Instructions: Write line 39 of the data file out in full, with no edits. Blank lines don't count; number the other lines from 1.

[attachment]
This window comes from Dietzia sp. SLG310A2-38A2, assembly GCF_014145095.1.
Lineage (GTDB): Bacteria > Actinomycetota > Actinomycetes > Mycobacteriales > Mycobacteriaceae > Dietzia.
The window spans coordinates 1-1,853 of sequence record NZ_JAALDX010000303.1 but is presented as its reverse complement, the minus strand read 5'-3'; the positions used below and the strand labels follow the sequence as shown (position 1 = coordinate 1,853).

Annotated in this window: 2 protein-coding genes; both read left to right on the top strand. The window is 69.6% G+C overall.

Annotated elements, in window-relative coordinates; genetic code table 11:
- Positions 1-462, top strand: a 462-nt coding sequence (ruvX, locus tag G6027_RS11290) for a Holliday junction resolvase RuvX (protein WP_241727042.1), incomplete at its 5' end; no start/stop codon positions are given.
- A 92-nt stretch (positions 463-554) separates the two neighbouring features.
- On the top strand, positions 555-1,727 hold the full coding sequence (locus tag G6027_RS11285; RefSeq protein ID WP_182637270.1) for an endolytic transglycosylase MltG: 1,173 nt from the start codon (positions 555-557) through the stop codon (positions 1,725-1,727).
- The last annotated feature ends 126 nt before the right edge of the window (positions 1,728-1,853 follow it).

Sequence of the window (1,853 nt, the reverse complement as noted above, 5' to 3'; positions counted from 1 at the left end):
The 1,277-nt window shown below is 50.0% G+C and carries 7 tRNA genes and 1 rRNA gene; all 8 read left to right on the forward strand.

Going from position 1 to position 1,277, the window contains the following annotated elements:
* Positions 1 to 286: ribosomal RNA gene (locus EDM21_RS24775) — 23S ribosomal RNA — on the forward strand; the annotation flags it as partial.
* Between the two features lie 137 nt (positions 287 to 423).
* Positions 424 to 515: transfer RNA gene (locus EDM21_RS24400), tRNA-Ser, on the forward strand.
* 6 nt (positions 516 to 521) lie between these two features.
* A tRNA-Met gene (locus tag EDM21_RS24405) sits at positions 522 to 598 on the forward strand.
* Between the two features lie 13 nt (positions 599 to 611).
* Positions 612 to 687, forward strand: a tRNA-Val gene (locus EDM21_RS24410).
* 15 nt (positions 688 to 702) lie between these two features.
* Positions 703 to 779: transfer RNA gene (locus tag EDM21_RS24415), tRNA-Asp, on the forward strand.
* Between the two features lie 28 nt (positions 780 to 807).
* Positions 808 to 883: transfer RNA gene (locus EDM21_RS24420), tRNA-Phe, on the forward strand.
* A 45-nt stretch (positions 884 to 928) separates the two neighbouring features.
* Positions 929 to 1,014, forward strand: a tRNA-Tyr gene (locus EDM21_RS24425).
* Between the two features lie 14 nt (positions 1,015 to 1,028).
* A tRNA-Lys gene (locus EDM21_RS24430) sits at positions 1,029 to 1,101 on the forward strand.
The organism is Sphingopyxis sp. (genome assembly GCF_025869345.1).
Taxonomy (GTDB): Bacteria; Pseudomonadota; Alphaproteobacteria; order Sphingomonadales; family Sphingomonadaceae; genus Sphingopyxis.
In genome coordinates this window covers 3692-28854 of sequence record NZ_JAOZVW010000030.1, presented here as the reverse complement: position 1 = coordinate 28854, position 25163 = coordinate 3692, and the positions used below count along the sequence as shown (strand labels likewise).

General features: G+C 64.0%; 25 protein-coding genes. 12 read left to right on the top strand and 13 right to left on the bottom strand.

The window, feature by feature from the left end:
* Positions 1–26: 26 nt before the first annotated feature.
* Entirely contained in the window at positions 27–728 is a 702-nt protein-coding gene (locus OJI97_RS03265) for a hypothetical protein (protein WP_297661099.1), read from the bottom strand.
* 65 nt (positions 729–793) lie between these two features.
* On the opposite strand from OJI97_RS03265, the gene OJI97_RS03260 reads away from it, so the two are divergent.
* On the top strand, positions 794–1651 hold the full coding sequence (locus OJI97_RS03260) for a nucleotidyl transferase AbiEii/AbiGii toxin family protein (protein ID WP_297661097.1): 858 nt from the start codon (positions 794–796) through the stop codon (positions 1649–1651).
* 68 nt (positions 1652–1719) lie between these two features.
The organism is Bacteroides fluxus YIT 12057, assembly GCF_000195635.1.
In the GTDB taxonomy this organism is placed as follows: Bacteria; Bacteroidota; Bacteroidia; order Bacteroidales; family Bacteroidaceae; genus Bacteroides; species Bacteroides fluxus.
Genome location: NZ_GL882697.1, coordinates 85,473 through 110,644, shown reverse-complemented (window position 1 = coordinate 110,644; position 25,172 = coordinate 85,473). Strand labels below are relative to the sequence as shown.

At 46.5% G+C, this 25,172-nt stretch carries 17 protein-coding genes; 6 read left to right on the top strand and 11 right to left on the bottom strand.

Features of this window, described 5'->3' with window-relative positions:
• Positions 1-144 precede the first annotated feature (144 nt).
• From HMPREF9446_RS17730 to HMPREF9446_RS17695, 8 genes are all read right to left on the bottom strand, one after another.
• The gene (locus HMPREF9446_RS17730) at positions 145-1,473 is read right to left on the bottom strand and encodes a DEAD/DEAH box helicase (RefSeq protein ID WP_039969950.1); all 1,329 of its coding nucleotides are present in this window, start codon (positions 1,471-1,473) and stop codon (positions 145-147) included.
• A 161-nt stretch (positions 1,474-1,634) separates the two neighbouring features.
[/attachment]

The organism is Bacteroides fluxus YIT 12057, assembly GCF_000195635.1.